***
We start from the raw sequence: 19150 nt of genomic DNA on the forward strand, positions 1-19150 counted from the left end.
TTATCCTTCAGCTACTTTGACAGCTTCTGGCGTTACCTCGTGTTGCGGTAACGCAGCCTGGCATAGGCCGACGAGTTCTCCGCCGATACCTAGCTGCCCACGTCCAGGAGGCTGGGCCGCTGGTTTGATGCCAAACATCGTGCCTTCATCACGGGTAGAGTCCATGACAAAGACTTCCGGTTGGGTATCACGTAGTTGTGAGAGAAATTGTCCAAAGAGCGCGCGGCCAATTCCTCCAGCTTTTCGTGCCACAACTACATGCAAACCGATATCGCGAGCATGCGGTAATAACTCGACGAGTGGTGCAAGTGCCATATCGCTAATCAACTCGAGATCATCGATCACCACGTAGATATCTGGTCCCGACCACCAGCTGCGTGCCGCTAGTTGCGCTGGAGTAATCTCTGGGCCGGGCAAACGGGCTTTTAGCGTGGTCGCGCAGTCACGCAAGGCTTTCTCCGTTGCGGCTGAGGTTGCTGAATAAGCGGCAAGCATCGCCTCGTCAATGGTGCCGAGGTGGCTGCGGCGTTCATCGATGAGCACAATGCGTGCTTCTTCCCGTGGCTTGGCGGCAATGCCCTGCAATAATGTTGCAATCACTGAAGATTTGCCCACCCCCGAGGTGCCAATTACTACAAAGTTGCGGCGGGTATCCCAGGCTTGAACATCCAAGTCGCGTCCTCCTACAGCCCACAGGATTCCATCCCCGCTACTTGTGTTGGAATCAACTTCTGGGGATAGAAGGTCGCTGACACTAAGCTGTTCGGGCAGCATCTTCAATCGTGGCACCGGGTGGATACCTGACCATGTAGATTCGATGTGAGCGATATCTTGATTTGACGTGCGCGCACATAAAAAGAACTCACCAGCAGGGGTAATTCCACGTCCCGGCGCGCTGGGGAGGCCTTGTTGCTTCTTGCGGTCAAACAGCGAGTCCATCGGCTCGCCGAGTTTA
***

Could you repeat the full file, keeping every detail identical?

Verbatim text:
We start from the raw sequence: 19150 nt of genomic DNA on the forward strand, positions 1-19150 counted from the left end.
TTATCCTTCAGCTACTTTGACAGCTTCTGGCGTTACCTCGTGTTGCGGTAACGCAGCCTGGCATAGGCCGACGAGTTCTCCGCCGATACCTAGCTGCCCACGTCCAGGAGGCTGGGCCGCTGGTTTGATGCCAAACATCGTGCCTTCATCACGGGTAGAGTCCATGACAAAGACTTCCGGTTGGGTATCACGTAGTTGTGAGAGAAATTGTCCAAAGAGCGCGCGGCCAATTCCTCCAGCTTTTCGTGCCACAACTACATGCAAACCGATATCGCGAGCATGCGGTAATAACTCGACGAGTGGTGCAAGTGCCATATCGCTAATCAACTCGAGATCATCGATCACCACGTAGATATCTGGTCCCGACCACCAGCTGCGTGCCGCTAGTTGCGCTGGAGTAATCTCTGGGCCGGGCAAACGGGCTTTTAGCGTGGTCGCGCAGTCACGCAAGGCTTTCTCCGTTGCGGCTGAGGTTGCTGAATAAGCGGCAAGCATCGCCTCGTCAATGGTGCCGAGGTGGCTGCGGCGTTCATCGATGAGCACAATGCGTGCTTCTTCCCGTGGCTTGGCGGCAATGCCCTGCAATAATGTTGCAATCACTGAAGATTTGCCCACCCCCGAGGTGCCAATTACTACAAAGTTGCGGCGGGTATCCCAGGCTTGAACATCCAAGTCGCGTCCTCCTACAGCCCACAGGATTCCATCCCCGCTACTTGTGTTGGAATCAACTTCTGGGGATAGAAGGTCGCTGACACTAAGCTGTTCGGGCAGCATCTTCAATCGTGGCACCGGGTGGATACCTGACCATGTAGATTCGATGTGAGCGATATCTTGATTTGACGTGCGCGCACATAAAAAGAACTCACCAGCAGGGGTAATTCCACGTCCCGGCGCGCTGGGGAGGCCTTGTTGCTTCTTGCGGTCAAACAGCGAGTCCATCGGCTCGCCGAGTTTA